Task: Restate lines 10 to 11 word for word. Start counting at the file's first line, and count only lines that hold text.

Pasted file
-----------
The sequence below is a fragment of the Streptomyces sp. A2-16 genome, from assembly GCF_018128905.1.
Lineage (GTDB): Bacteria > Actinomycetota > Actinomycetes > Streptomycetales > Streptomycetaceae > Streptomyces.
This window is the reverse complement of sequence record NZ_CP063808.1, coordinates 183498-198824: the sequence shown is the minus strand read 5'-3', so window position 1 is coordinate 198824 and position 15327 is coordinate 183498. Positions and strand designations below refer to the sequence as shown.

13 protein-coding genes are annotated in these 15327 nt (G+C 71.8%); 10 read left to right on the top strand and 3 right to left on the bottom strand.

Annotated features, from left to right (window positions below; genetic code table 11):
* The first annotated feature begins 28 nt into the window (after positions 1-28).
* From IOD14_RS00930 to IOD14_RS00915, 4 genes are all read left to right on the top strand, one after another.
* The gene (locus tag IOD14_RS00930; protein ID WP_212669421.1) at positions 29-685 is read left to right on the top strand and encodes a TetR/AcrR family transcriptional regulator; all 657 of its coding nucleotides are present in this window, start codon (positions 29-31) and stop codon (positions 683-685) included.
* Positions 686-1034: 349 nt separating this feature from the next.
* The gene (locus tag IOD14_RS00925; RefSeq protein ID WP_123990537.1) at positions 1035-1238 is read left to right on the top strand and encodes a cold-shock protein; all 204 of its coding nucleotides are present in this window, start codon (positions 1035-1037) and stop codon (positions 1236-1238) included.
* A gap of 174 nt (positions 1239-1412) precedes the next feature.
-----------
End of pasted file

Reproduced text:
* The gene (locus tag IOD14_RS00925; RefSeq protein ID WP_123990537.1) at positions 1035-1238 is read left to right on the top strand and encodes a cold-shock protein; all 204 of its coding nucleotides are present in this window, start codon (positions 1035-1037) and stop codon (positions 1236-1238) included.
* A gap of 174 nt (positions 1239-1412) precedes the next feature.